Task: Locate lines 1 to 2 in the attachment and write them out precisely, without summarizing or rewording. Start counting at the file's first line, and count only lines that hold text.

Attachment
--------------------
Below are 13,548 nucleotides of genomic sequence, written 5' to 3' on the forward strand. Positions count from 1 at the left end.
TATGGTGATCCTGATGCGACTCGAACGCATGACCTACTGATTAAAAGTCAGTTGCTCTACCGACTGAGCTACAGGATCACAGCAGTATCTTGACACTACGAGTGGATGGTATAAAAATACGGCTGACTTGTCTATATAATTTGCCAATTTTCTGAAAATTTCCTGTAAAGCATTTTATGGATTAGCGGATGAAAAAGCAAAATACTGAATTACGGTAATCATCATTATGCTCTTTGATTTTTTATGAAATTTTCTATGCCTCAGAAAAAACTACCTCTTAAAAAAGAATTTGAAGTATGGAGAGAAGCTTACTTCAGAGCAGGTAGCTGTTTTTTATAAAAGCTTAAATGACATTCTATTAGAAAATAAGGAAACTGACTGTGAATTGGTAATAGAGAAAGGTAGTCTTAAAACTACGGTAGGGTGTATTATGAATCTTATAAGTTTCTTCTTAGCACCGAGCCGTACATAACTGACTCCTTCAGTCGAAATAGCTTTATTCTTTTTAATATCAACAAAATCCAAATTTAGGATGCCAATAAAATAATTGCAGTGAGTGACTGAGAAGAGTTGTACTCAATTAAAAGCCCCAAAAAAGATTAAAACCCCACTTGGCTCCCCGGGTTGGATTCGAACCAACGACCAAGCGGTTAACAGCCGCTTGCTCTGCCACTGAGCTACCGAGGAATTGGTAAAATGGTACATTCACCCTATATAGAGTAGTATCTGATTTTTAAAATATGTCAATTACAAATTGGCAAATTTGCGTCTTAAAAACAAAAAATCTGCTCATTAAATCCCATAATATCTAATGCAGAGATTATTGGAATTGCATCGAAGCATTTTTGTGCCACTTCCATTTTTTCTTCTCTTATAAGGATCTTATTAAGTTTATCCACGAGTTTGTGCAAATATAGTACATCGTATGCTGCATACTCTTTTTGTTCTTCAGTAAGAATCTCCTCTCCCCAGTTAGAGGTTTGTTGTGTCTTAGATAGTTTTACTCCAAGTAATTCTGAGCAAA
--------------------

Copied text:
Below are 13,548 nucleotides of genomic sequence, written 5' to 3' on the forward strand. Positions count from 1 at the left end.
TATGGTGATCCTGATGCGACTCGAACGCATGACCTACTGATTAAAAGTCAGTTGCTCTACCGACTGAGCTACAGGATCACAGCAGTATCTTGACACTACGAGTGGATGGTATAAAAATACGGCTGACTTGTCTATATAATTTGCCAATTTTCTGAAAATTTCCTGTAAAGCATTTTATGGATTAGCGGATGAAAAAGCAAAATACTGAATTACGGTAATCATCATTATGCTCTTTGATTTTTTATGAAATTTTCTATGCCTCAGAAAAAACTACCTCTTAAAAAAGAATTTGAAGTATGGAGAGAAGCTTACTTCAGAGCAGGTAGCTGTTTTTTATAAAAGCTTAAATGACATTCTATTAGAAAATAAGGAAACTGACTGTGAATTGGTAATAGAGAAAGGTAGTCTTAAAACTACGGTAGGGTGTATTATGAATCTTATAAGTTTCTTCTTAGCACCGAGCCGTACATAACTGACTCCTTCAGTCGAAATAGCTTTATTCTTTTTAATATCAACAAAATCCAAATTTAGGATGCCAATAAAATAATTGCAGTGAGTGACTGAGAAGAGTTGTACTCAATTAAAAGCCCCAAAAAAGATTAAAACCCCACTTGGCTCCCCGGGTTGGATTCGAACCAACGACCAAGCGGTTAACAGCCGCTTGCTCTGCCACTGAGCTACCGAGGAATTGGTAAAATGGTACATTCACCCTATATAGAGTAGTATCTGATTTTTAAAATATGTCAATTACAAATTGGCAAATTTGCGTCTTAAAAACAAAAAATCTGCTCATTAAATCCCATAATATCTAATGCAGAGATTATTGGAATTGCATCGAAGCATTTTTGTGCCACTTCCATTTTTTCTTCTCTTATAAGGATCTTATTAAGTTTATCCACGAGTTTGTGCAAATATAGTACATCGTATGCTGCATACTCTTTTTGTTCTTCAGTAAGAATCTCCTCTCCCCAGTTAGAGGTTTGTTGTGTCTTAGATAGTTTTACTCCAAGTAATTCTGAGCAAA